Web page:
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I am working on an application written in C that needs to run executable files internally, because of the nature of the application I need to restrict the exe's from reading or writing anything to the computer.

How would I be able to restrict the file from accessing or altering files on the computer?

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You can use a chroot jail. I'm not sure if there is a cross-platform way of doing it, but for Mac/Linux it's trivial. –  Blender Mar 25 '12 at 20:36
You should consider running in a VM. –  Oli Charlesworth Mar 25 '12 at 20:36
You could try Capsicum. –  chrisaycock Mar 25 '12 at 20:36
That depends on your OS. C has no built in APIs to do that. –  CodesInChaos Mar 25 '12 at 20:42

2 Answers 2

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By far the easiest way is to create a new user, with very few permissions, and then run the program as that user.

However, the method to do that differs depending on the system, linux you can run useradd, and windows will almost certainly be possible through the windows api.

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I don't think this is a necessarily C question.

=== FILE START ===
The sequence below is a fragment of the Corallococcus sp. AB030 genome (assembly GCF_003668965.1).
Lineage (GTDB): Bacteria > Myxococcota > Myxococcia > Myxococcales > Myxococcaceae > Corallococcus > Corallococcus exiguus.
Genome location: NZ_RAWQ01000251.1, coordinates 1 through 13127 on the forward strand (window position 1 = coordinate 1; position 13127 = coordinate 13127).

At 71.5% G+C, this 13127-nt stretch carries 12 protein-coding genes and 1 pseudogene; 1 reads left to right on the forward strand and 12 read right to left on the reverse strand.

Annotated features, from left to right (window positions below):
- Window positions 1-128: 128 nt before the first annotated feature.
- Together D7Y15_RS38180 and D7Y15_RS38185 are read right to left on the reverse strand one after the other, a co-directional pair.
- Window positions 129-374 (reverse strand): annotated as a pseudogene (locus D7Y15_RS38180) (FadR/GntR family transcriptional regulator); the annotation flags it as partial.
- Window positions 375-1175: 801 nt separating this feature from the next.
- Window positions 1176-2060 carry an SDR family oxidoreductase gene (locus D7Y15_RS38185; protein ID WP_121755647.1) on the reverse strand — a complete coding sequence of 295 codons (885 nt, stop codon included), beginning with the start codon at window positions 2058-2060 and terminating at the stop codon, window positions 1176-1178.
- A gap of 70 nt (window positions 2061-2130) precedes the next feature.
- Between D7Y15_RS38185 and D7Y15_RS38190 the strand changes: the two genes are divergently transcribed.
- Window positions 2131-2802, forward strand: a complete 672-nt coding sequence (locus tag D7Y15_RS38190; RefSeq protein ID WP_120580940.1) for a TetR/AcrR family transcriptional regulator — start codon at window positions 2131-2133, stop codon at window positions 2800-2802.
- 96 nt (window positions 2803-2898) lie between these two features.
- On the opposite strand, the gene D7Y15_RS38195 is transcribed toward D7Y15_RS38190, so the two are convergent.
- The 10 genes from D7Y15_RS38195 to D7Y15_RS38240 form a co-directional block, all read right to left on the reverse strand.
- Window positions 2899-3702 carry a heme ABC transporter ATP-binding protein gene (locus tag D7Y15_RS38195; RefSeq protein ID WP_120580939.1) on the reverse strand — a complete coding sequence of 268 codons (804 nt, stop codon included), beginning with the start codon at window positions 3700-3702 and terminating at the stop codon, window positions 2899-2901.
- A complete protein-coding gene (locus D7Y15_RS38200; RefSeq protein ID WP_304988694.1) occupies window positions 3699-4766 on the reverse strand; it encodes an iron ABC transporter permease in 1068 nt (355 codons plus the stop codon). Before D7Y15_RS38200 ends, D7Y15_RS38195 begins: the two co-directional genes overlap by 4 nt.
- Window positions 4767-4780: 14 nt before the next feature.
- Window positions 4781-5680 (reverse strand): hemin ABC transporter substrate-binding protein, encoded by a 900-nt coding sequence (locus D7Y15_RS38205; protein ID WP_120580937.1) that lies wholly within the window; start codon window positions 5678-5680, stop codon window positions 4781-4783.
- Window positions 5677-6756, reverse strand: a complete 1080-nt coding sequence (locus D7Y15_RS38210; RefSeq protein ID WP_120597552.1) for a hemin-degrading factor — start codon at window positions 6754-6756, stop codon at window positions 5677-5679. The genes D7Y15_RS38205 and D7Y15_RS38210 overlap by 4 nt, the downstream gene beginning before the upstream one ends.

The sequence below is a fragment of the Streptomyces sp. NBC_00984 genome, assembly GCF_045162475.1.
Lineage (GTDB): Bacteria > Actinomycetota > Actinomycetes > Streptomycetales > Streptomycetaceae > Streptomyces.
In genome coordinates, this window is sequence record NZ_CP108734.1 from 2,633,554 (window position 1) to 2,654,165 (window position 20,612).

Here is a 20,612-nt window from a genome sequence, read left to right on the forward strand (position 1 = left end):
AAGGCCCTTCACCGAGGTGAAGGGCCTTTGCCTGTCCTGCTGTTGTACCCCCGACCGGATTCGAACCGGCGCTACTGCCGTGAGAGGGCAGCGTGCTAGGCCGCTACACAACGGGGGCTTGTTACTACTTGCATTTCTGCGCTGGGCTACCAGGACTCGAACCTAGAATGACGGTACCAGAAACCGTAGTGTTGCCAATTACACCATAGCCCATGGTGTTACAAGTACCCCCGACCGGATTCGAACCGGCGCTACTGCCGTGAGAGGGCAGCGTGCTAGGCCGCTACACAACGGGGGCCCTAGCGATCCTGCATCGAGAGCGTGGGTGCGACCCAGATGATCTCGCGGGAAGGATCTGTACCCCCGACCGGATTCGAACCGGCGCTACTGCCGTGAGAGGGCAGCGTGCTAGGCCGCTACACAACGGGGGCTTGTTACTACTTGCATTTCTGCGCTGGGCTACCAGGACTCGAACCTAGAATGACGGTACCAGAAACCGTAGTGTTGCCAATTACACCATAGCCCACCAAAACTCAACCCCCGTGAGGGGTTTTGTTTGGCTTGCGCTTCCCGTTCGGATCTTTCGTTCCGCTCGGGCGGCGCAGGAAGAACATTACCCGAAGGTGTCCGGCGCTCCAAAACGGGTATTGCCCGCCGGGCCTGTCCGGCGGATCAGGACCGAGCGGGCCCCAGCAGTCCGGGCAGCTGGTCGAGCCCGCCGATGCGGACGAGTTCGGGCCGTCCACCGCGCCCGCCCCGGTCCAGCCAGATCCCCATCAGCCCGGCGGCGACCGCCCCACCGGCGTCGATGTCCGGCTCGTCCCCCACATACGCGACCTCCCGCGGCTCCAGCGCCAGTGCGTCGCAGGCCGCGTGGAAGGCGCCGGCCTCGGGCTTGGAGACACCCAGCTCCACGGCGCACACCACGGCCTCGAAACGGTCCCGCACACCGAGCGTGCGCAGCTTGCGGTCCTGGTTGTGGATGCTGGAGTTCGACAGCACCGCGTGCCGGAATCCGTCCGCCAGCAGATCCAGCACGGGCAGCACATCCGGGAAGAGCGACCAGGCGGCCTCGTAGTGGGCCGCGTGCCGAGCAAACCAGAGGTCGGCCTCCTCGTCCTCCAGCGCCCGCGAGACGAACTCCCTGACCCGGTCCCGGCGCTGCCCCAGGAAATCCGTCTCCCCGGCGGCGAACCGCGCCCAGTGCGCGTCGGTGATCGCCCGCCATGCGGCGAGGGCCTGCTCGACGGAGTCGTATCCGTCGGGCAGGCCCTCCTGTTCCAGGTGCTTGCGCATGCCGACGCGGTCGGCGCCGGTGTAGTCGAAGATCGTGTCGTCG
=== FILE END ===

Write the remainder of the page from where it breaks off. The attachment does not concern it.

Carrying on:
A common technique is to run the program in a 'chroot jail'.

If you want to do it yourself from a C program, use the chroot system call (man 2 chroot).

Either approach restricts the program to be run in a limited (leaf or twig) part of the file system. That restricts the program to as little as you want to put in that directory and subdirectories. It can't get above the directory it was chroot'ed too, so the system is relatively safe.

This can take quite a lot of care to program correctly, so I'd recommend experimenting with the chroot command first.

No idea if Windows has a simlar mechanism, but *NIX and Mac do.

If this is 'for real' have a look at some jail break references, e.g. http://www.unixwiz.net/techtips/chroot-practices.html

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